And so it is that you find yourself, on a dreary Thursday afternoon, vacuuming the floor and singing “We Are the World.” You are wearing pajama pants and a tan sports bra and singing the backup parts too. You sound fantastic, but your dogs are cowering under the bed in terror. A knock on the door- oh, the mail person is here with a box, and how confused she is to see that from the waist up, you appear to be strangely, smoothly naked as a Skipper doll.
If you are a self-employed yoga teacher, you understand. Sports bra? Of course, you own 436 of them, and vacuuming is hot work. Pajamas? Naturally, because after you taught two classes and took the second shower of the day, you needed a nap so that you could get up and teach two more that evening. And why are you vacuuming at 3:30 on a Thursday? Well, it’s a matter of space.
Since leaving my 9-5ish job last July, I’ve been struggling a bit to find balance. With a traditional sort of job, your space is automatically accounted for. Days are for working (and complaining about working). Evenings are for dinner, family stuff, chores, entertainment. Stuff that doesn’t make you money, mostly. There’s a pretty clear demarcation between work/not-work.
Once you become self-employed, everything sort of gets fuzzy. You love what you do, so none of it quite feels like work… but precisely because of that, it’s not so easy (at least, in my case it isn’t) to see where work ends and the rest of your life begins.
Right now my time is split between teaching and managing a yoga studio. Time when I’m at the studio- that’s definitely work, right? Buying studio supplies, planning classes- also work. But what about blogging? In theory, I’m building an audience, or something… or is it just fun? Social media? Gotta do it if you want to promote yourself and the business- but it’s hard to stay on-task and just do the business stuff without getting sucked into a conversation in my personal news feed. What about keeping up with other yoga blogs? Research, or fun? Taking other teachers’ classes? Leading the meditation group at the studio?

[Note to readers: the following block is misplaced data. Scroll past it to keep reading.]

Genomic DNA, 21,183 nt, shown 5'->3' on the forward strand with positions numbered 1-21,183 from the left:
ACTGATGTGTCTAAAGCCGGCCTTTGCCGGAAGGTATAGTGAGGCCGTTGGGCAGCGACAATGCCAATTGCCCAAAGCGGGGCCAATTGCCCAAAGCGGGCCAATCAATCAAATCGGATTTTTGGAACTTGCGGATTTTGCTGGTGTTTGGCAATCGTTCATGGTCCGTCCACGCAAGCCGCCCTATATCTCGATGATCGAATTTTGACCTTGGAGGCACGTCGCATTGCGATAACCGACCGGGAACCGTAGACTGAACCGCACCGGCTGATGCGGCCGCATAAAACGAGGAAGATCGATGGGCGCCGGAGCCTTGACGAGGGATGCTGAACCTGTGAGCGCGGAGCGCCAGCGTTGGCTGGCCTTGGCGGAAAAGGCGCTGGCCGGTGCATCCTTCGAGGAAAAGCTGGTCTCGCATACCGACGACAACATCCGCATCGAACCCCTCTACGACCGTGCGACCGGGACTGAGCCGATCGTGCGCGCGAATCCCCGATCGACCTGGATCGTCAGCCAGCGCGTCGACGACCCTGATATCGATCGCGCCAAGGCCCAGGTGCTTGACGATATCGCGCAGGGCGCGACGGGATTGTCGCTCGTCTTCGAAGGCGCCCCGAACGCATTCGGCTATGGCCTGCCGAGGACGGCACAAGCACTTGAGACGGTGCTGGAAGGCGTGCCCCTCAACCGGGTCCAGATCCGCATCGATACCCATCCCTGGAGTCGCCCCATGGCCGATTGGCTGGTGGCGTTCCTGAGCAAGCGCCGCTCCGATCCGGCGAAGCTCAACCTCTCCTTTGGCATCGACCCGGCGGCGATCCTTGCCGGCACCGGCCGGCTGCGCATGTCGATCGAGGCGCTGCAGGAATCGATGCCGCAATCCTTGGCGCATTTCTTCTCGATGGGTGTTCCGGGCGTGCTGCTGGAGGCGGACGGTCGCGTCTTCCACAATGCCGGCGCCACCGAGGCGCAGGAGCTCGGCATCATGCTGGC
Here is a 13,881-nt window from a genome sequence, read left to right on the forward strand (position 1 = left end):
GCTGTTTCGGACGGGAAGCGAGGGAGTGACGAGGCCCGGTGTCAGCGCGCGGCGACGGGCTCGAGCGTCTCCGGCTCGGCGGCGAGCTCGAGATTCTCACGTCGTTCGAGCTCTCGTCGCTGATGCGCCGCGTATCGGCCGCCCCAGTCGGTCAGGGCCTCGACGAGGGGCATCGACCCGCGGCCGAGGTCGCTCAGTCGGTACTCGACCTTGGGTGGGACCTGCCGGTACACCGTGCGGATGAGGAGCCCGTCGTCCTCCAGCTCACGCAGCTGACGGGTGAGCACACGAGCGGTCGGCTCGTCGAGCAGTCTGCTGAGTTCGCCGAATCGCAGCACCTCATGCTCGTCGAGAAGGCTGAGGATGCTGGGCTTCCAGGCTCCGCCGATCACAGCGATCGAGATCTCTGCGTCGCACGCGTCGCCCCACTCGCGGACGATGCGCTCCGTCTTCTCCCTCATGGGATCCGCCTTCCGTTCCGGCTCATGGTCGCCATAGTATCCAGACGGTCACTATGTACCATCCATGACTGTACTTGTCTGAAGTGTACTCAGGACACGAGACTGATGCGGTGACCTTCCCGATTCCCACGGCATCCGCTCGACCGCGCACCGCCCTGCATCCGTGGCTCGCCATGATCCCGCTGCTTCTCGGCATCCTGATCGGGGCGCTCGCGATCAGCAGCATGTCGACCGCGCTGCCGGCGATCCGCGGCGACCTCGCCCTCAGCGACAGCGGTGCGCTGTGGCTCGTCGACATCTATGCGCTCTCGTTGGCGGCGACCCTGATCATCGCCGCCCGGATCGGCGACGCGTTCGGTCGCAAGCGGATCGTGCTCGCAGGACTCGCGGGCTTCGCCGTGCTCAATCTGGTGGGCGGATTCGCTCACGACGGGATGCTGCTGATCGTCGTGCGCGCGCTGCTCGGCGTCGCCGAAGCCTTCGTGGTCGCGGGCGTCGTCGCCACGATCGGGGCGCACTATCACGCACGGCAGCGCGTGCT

After a while, although none of it seemed really like “work,” I started to notice that it always felt like I was working. Being self-employed, in my case, means working 7 days a week. At some point I’ll be able to take a day off, but for now, it’s just not possible.
“I wish I could take a vacation,” I said to a friend, several months ago. “Isn’t your whole life a vacation?” he responded. Of course this irritated me, but there was an element of truth to it. With all of the flexibility in my schedule, why was I feeling so over-worked?
This is when it occurred to me that I was not allowing myself the luxury of enjoying the space in my work life. New to this career, not yet financially stable, I felt that I needed to be constantly doing- planning, thinking, worrying actively. From the time I woke up in the morning until the time I went to bed, I felt that all of my actions needed to somehow lead to my success as a self-employed yoga teacher. A social life was pretty much out of the question, unless it could be tied in to the goal in some way.* Cleaning the house became a necessary evil. Don’t even talk to me about mowing the lawn.
In short, somewhere in my life, I had internalized two painful misperceptions:
- Because I was not making “enough” money, I must not be working hard enough
- Until I did make “enough” money, I didn’t deserve any time for myself
Tara Brach, in her book Radical Acceptance, quotes Thomas Merton as describing the rush and pressure of modern life as a form of contemporary violence. He says: “…to be surrendering to too many demands, too many concerns, is to succumb to the violence.”